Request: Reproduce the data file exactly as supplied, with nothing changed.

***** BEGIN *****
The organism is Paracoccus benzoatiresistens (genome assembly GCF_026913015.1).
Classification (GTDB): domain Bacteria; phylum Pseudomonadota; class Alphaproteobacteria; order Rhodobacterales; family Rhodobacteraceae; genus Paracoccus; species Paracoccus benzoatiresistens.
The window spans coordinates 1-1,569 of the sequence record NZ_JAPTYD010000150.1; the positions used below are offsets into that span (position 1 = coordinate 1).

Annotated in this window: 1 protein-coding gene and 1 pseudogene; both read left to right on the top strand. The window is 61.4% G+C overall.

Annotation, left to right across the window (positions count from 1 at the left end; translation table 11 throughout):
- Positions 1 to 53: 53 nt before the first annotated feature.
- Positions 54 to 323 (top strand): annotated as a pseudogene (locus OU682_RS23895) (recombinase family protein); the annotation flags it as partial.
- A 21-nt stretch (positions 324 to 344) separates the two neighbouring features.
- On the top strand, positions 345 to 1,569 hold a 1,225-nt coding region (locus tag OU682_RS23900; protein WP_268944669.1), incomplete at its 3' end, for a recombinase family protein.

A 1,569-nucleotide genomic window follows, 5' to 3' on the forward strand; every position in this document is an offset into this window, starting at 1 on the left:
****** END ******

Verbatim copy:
The organism is Paracoccus benzoatiresistens (genome assembly GCF_026913015.1).
Classification (GTDB): domain Bacteria; phylum Pseudomonadota; class Alphaproteobacteria; order Rhodobacterales; family Rhodobacteraceae; genus Paracoccus; species Paracoccus benzoatiresistens.
The window spans coordinates 1-1,569 of the sequence record NZ_JAPTYD010000150.1; the positions used below are offsets into that span (position 1 = coordinate 1).

Annotated in this window: 1 protein-coding gene and 1 pseudogene; both read left to right on the top strand. The window is 61.4% G+C overall.

Annotation, left to right across the window (positions count from 1 at the left end; translation table 11 throughout):
- Positions 1 to 53: 53 nt before the first annotated feature.
- Positions 54 to 323 (top strand): annotated as a pseudogene (locus OU682_RS23895) (recombinase family protein); the annotation flags it as partial.
- A 21-nt stretch (positions 324 to 344) separates the two neighbouring features.
- On the top strand, positions 345 to 1,569 hold a 1,225-nt coding region (locus tag OU682_RS23900; protein WP_268944669.1), incomplete at its 3' end, for a recombinase family protein.

A 1,569-nucleotide genomic window follows, 5' to 3' on the forward strand; every position in this document is an offset into this window, starting at 1 on the left: